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Goats, apple blossoms, chickens, and bees

Rainy cardinal

Ten weeks after its first cleaning, the goat bedding had once again built up to the point where straw was overflowing the cinderblocks on the downhill side of the coop. In early February, I used the manure/straw/hay mixture in an experimental area, but this time around I needed the biomass in the main garden. So I deposited the goat bedding around blueberries, gooseberries, Cleaning out deep beddingcurrants, a few apple trees, and on beds that will be planted with corn and cucumbers in two weeks. Here's hoping weed seeds don't make me regret this use (but you'll notice I only spread the bedding in areas where it will be simple to kill mulch if necessary to keep sprouting grasses in line).

You'll also notice that I was too engrossed in my task to get Mark to photograph me this time around --- the photo above is from February when I cleaned out the coop with goats inside. This time, I tethered our little herd near the blueberries, which went great until Abigail pulled up her tether at the bitter end and got three good mouthfuls of apple leaves. Bad goat!

Two variety apple tree

Speaking of apple trees, the first blossoms are opening on the earliest apple varieties. The tree shown above is primarily Virginia Beauty, but I grafted a little bit of William's Pride onto one limb two years ago. The graft union has nearly disappeared, but I can tell where one variety stops and the other starts because the Virginia Beauty buds are just barely unfurling while the William's Pride is in full bloom. Maybe we'll get to taste both types of apples this fall?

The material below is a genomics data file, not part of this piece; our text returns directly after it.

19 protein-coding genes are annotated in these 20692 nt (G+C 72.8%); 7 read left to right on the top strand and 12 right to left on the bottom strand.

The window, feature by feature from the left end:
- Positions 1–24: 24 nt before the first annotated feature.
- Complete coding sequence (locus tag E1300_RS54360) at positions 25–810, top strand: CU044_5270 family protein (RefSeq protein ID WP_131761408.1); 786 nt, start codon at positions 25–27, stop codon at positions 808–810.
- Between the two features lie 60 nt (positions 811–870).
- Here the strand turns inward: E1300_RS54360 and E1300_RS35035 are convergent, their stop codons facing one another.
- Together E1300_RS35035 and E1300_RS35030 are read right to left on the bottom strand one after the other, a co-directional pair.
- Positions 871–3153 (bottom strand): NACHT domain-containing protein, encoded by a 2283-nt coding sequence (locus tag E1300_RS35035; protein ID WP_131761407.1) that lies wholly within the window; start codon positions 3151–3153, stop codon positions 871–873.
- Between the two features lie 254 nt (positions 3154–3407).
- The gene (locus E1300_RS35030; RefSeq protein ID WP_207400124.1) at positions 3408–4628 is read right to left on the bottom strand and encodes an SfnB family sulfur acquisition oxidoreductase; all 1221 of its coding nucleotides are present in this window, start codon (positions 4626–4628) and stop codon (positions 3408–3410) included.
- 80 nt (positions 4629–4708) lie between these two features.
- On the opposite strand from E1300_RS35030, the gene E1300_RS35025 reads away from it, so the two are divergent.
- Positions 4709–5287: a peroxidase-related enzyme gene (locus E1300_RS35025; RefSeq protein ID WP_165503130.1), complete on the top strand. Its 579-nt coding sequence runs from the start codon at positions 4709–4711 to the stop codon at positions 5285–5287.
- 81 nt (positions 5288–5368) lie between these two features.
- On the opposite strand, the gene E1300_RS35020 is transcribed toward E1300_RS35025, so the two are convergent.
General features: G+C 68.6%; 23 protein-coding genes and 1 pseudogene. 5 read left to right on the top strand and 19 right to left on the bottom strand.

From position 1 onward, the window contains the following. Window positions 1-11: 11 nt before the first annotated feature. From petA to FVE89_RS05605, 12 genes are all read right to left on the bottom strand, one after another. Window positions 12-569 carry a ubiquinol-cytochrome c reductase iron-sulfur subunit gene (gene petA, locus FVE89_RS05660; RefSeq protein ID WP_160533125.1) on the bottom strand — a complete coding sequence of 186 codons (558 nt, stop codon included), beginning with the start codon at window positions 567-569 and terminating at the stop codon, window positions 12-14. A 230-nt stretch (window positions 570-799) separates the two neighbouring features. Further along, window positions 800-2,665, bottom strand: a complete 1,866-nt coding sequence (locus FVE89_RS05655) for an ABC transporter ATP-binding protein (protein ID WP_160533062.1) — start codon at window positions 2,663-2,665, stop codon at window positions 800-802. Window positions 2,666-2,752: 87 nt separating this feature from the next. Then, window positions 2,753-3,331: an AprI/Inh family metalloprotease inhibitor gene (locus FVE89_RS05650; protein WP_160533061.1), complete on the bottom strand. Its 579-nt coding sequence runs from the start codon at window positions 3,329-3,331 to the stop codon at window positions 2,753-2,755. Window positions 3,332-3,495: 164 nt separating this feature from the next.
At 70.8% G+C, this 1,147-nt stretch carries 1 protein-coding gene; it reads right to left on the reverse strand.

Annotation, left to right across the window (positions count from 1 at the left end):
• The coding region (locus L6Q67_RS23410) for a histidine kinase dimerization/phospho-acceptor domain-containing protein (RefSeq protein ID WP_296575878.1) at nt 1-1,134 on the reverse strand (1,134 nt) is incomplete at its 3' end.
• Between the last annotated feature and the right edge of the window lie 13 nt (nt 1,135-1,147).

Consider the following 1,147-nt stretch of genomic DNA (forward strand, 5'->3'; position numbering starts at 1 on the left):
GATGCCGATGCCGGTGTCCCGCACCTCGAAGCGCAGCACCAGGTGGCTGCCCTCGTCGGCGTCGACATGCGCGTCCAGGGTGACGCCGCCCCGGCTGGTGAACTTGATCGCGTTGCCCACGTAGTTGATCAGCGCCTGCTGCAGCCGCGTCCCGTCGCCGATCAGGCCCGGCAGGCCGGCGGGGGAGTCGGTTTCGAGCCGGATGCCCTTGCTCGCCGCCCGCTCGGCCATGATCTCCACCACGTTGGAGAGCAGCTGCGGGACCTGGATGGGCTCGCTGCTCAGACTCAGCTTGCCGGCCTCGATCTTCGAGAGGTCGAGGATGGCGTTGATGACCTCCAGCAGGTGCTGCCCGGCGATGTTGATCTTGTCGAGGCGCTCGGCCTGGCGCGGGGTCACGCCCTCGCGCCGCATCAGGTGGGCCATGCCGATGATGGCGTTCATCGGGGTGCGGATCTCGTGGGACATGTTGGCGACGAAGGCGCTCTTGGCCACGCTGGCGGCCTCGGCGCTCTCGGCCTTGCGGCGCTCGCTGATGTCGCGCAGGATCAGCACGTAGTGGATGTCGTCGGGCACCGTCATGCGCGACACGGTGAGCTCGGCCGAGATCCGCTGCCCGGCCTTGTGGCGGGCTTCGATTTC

Chickens and ducks on pasture

This was also the week when we shut our hens and ducks into the pasture for the growing season. One of you mentioned in the comments a few weeks ago that you didn't remember we still had chickens --- if you want to read more about our poultry, be sure to check out our chicken blog where we give many more details about our feathered friends.

Empty honeycomb

I'll end this disjointed post with a look up under the bee hive. There's not much going on in the bottom box yet, but our colony is working hard and will hopefully reach their basement level soon. We've got another package shipping next week, so our apiary will be even more abuzz in short order!

Can you tell it was a beautiful and exhausting spring day Wednesday?



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What kind of bird is that in the top photo? What a handsome guy! (I'm guessing male?) --Heather in CA

Comment by Heather Thu Apr 16 19:13:10 2015
That bird looks very grumpy. I'm thinking it's a female cardinal and not very happy about being in the rain. But it's a great picture nevertheless.
Comment by NaYan Thu Apr 16 21:14:53 2015

I don't mind the disjointed post at all--a nice wrap-up of what's going on over in your neck of the woods!

I'm wondering--where did you end up ordering your bee package from?

Comment by Jake Sat Apr 18 00:31:03 2015

Heather --- NaYan is right, the bird is a female cardinal. Common as dirt here on the east coast, but always beautiful! :-)

Jake --- That's a good question. I was originally going to order from BeeWeaver again, but they changed their shipping policies (long story) which made me cancel my order. It was late by then to find a source of chemical-free bees, but I eventually tracked one down...and have since forgotten what the company name was. I can't find the confirmation email at the moment, but will be sure to post more details when the bees arrive. :-)

Comment by anna Sat Apr 18 13:01:33 2015

One very unique homestead, $1,500 per acre, the opportunity of a lifetime